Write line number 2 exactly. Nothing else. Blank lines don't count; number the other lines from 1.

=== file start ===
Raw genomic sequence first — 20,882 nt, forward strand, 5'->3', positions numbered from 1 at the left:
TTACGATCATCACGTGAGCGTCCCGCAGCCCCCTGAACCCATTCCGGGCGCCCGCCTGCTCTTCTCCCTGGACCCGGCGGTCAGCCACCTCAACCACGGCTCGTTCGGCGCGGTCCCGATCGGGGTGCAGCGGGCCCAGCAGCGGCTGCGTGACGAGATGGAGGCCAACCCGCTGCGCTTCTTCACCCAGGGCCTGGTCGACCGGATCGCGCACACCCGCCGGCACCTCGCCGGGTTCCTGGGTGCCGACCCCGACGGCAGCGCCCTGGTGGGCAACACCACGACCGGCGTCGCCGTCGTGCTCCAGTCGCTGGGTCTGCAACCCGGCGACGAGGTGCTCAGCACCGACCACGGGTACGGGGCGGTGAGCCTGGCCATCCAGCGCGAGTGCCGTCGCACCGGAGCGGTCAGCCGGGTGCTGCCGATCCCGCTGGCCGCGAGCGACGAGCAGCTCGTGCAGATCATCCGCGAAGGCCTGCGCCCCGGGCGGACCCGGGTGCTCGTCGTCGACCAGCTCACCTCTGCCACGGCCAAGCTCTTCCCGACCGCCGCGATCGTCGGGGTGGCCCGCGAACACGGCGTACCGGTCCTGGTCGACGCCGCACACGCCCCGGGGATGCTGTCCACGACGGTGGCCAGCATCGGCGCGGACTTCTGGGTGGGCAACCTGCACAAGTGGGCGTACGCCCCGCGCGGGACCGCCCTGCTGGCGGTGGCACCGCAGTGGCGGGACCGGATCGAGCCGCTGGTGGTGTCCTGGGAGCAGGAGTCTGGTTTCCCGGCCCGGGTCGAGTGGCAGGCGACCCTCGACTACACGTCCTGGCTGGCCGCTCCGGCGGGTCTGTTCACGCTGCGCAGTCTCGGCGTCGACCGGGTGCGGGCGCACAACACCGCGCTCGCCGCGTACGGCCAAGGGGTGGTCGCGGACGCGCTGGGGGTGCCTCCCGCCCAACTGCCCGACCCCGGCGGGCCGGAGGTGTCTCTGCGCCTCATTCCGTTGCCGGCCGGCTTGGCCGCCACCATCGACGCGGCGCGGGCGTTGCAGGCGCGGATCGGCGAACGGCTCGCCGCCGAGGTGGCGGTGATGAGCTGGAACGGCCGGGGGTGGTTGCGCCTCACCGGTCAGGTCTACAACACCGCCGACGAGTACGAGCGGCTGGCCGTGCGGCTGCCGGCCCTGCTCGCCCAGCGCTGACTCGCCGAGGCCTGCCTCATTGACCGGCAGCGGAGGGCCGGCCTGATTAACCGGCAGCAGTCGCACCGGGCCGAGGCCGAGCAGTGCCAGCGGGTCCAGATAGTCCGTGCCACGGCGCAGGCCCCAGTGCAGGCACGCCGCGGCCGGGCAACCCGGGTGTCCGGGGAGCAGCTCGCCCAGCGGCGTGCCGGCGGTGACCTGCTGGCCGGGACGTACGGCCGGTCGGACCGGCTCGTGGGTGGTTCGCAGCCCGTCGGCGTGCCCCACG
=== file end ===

TTACGATCATCACGTGAGCGTCCCGCAGCCCCCTGAACCCATTCCGGGCGCCCGCCTGCTCTTCTCCCTGGACCCGGCGGTCAGCCACCTCAACCACGGCTCGTTCGGCGCGGTCCCGATCGGGGTGCAGCGGGCCCAGCAGCGGCTGCGTGACGAGATGGAGGCCAACCCGCTGCGCTTCTTCACCCAGGGCCTGGTCGACCGGATCGCGCACACCCGCCGGCACCTCGCCGGGTTCCTGGGTGCCGACCCCGACGGCAGCGCCCTGGTGGGCAACACCACGACCGGCGTCGCCGTCGTGCTCCAGTCGCTGGGTCTGCAACCCGGCGACGAGGTGCTCAGCACCGACCACGGGTACGGGGCGGTGAGCCTGGCCATCCAGCGCGAGTGCCGTCGCACCGGAGCGGTCAGCCGGGTGCTGCCGATCCCGCTGGCCGCGAGCGACGAGCAGCTCGTGCAGATCATCCGCGAAGGCCTGCGCCCCGGGCGGACCCGGGTGCTCGTCGTCGACCAGCTCACCTCTGCCACGGCCAAGCTCTTCCCGACCGCCGCGATCGTCGGGGTGGCCCGCGAACACGGCGTACCGGTCCTGGTCGACGCCGCACACGCCCCGGGGATGCTGTCCACGACGGTGGCCAGCATCGGCGCGGACTTCTGGGTGGGCAACCTGCACAAGTGGGCGTACGCCCCGCGCGGGACCGCCCTGCTGGCGGTGGCACCGCAGTGGCGGGACCGGATCGAGCCGCTGGTGGTGTCCTGGGAGCAGGAGTCTGGTTTCCCGGCCCGGGTCGAGTGGCAGGCGACCCTCGACTACACGTCCTGGCTGGCCGCTCCGGCGGGTCTGTTCACGCTGCGCAGTCTCGGCGTCGACCGGGTGCGGGCGCACAACACCGCGCTCGCCGCGTACGGCCAAGGGGTGGTCGCGGACGCGCTGGGGGTGCCTCCCGCCCAACTGCCCGACCCCGGCGGGCCGGAGGTGTCTCTGCGCCTCATTCCGTTGCCGGCCGGCTTGGCCGCCACCATCGACGCGGCGCGGGCGTTGCAGGCGCGGATCGGCGAACGGCTCGCCGCCGAGGTGGCGGTGATGAGCTGGAACGGCCGGGGGTGGTTGCGCCTCACCGGTCAGGTCTACAACACCGCCGACGAGTACGAGCGGCTGGCCGTGCGGCTGCCGGCCCTGCTCGCCCAGCGCTGACTCGCCGAGGCCTGCCTCATTGACCGGCAGCGGAGGGCCGGCCTGATTAACCGGCAGCAGTCGCACCGGGCCGAGGCCGAGCAGTGCCAGCGGGTCCAGATAGTCCGTGCCACGGCGCAGGCCCCAGTGCAGGCACGCCGCGGCCGGGCAACCCGGGTGTCCGGGGAGCAGCTCGCCCAGCGGCGTGCCGGCGGTGACCTGCTGGCCGGGACGTACGGCCGGTCGGACCGGCTCGTGGGTGGTTCGCAGCCCGTCGGCGTGCCCCACG